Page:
The maximum penalty for a breach of aggravated assault if found guilty summarily is imprisonment for two years. It is well established that the maximum penalties fixed for summary hearings of indictable offences are only jurisdictional limits. The maximum penalty is that fixed by the statute generally.
 The first matter to come before the learned magistrate was the case against Jerry Campbell. He pleaded guilty to aggravated assault and the charge of unlawfully assaulting a person in the performance of his work duties was withdrawn. The learned magistrate heard submissions in that matter on 11 July 2013 and adjourned the matter for sentence until 18 July. The next matter to come before the learned magistrate was the matter of Braedon Nelson which his Honour heard on 17 July 2013. In that matter the defendant pleaded guilty in relation to count 2 on the indictment and count 1, the aggravated assault, was withdrawn. The appellant’s matter came on for hearing also on 17 July 2013 and he also pleaded guilty to count 2 and count 1 was withdrawn.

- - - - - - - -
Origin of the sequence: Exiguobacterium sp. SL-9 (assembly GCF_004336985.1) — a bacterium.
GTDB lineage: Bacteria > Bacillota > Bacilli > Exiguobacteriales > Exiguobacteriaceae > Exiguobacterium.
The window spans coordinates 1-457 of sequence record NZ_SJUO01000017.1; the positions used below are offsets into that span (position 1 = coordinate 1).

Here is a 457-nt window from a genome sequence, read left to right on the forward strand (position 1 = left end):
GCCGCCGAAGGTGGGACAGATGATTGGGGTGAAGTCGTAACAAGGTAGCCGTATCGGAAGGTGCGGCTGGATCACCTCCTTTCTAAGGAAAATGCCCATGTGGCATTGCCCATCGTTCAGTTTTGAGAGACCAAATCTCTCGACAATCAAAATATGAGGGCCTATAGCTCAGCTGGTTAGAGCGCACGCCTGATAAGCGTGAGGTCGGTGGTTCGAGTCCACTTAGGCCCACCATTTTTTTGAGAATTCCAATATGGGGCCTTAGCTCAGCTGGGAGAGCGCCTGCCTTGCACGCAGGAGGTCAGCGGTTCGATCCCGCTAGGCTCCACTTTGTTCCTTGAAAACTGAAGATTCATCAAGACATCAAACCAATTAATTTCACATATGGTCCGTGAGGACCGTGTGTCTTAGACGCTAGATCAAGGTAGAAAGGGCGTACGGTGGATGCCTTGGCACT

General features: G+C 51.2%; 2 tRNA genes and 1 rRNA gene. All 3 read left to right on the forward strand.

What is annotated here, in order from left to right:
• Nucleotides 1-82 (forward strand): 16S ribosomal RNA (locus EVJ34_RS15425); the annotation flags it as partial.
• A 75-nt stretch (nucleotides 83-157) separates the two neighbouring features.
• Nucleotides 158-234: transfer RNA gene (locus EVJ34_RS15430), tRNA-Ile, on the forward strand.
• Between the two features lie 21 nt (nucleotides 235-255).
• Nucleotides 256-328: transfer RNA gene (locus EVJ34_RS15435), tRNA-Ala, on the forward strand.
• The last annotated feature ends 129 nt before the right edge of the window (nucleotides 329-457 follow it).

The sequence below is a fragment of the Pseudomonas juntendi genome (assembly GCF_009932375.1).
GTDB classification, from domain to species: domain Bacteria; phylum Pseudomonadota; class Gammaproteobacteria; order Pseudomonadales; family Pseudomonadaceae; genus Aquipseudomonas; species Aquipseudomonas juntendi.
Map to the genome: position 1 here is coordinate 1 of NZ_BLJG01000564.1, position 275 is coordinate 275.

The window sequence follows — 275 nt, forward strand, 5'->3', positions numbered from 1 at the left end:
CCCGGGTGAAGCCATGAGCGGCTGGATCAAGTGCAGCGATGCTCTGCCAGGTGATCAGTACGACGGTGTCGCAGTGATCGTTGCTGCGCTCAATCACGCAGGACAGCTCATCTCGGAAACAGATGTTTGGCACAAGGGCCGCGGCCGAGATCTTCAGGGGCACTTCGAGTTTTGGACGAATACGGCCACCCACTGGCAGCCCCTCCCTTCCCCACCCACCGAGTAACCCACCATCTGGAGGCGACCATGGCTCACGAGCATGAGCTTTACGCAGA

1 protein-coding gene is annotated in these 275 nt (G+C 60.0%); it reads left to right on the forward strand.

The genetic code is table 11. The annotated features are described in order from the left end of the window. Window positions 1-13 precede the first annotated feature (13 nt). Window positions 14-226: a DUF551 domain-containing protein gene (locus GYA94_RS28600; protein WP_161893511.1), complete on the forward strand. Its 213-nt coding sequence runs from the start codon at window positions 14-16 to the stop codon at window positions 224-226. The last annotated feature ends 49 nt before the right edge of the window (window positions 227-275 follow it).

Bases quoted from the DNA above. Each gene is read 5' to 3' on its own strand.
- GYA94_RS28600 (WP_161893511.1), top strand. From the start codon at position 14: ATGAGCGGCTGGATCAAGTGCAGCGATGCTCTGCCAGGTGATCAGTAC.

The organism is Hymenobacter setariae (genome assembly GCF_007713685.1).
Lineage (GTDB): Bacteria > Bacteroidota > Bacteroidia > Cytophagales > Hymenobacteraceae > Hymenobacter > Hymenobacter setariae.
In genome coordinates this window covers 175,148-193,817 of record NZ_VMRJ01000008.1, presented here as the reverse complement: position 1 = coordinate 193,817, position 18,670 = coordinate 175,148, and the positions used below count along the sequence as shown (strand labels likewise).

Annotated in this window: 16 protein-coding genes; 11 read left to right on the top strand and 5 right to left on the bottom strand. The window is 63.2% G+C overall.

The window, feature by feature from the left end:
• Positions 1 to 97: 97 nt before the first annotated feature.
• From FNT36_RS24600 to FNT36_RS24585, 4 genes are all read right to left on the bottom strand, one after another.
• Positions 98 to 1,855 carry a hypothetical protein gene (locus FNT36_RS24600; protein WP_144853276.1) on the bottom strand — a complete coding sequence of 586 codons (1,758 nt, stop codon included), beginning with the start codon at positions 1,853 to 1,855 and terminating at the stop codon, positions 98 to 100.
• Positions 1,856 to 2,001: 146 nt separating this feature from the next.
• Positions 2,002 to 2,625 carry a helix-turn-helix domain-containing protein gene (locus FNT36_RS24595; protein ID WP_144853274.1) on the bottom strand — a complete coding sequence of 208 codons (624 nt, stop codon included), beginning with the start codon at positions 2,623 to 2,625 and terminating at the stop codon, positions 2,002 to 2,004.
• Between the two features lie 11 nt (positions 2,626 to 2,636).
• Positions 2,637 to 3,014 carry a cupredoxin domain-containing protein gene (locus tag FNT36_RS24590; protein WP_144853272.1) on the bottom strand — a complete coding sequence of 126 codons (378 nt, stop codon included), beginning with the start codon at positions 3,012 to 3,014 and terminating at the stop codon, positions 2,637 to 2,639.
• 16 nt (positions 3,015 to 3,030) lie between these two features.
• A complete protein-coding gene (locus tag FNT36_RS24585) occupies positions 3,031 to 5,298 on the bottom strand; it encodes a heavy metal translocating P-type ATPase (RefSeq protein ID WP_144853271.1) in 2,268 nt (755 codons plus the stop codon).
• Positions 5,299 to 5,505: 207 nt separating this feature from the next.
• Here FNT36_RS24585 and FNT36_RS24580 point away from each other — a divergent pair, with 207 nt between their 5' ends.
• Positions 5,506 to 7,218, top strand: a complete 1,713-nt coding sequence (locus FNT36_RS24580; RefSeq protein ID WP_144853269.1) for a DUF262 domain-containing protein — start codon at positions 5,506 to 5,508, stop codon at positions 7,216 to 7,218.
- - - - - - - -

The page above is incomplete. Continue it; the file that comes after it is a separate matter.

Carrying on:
In each matter the facts which were led to the learned magistrate had some considerable differences. Before dealing with those differences it is necessary to set out the agreed facts which form the basis of the appellant’s plea.
The Agreed Facts
 On Wednesday 19 June 2013 the appellant and co-offenders Braedon Nelson and Jerry Campbell were seen together on vacant land on Hartley Street Alice Springs. This area is situated next to the Stuart Lodge Hostel. The appellant and co-offenders consumed alcohol and Jim Beam spirits to intoxication.